Saturday, December 17, 2011

Science Saturday 1.8: Higgs Boson, Tiny Frogs, & More



*Disclaimer: I am in NO WAY a science writer/journalist.  I will most likely get some facts wrong (hopefully not).  I simply want to share news that I find interesting.  Knowing that my blog readers are most likely not science people, I will try to explain what I can in the simplest way possible so that anyone can learn something about science today.*


A very common procedure in biological research is western blotting, a technique used to transfer samples to a membrane and use antibodies to detect specific proteins from the sample.  Well a couple weeks ago, I successfully completed my very own western blot from some of our research samples.  The dark bands show detected protein in each of the 4 sample lanes.  It may not be a textbook image, but I'm happy that I was actually able to see something (after a couple failed attempts).
My very first western blot!
A couple days ago, researchers at CERN (The European Organization for Nuclear Research) announced that two ongoing experiments independently observed what could be hints of the Higgs boson, a hypothetical particle predicted by physicists to be the basis for the Standard Model of particle physics.  If discovered, the Higgs boson would complete this model, confirming how particles obtain their mass.  If never found, it would completely change the way we understand physics.  This infographic sums it up quite well:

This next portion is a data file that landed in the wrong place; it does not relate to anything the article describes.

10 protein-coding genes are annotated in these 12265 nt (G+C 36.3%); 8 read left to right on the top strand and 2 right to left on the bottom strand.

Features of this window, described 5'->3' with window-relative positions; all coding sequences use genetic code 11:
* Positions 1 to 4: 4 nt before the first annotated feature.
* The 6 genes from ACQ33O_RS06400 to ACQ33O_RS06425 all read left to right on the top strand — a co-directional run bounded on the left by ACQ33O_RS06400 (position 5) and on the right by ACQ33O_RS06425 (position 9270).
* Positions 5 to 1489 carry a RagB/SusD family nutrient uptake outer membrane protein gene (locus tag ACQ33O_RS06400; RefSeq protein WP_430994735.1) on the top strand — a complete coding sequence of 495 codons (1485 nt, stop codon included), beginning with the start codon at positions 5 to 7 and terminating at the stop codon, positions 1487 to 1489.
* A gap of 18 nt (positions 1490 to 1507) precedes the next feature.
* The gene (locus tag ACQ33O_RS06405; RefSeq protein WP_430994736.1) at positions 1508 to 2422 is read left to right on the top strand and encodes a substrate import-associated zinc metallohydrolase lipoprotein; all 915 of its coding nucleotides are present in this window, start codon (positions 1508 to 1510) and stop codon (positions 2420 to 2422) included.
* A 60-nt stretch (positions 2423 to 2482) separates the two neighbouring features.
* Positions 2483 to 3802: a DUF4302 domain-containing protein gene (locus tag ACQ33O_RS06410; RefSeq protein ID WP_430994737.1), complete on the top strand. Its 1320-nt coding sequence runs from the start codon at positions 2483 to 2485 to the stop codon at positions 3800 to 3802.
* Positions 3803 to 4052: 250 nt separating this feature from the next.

Physicists have searched for it for years, but what is the Higgs boson supposed to do, exactly? A LiveScience infographic explains.
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Meet Paedophryne dekot (A,B) and Paedophryne verrucosa (C,D).  At 8-9 millimeters in length, they are the world's tiniest frogs found in Papua New Guinea.
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Featured microbe: Aspergillus flavus
This fungus is a common problem with stored grains.  It produces aflatoxin, a dangerous toxic compound that when accumulated after ingestion can cause liver cancer.  It is also associated with aspergillosis, a severe lung infection.

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1 comment:

  1. Interesting! And congratulations on your successful western banding.

    Thank you for bringing back Science Saturday.

    ReplyDelete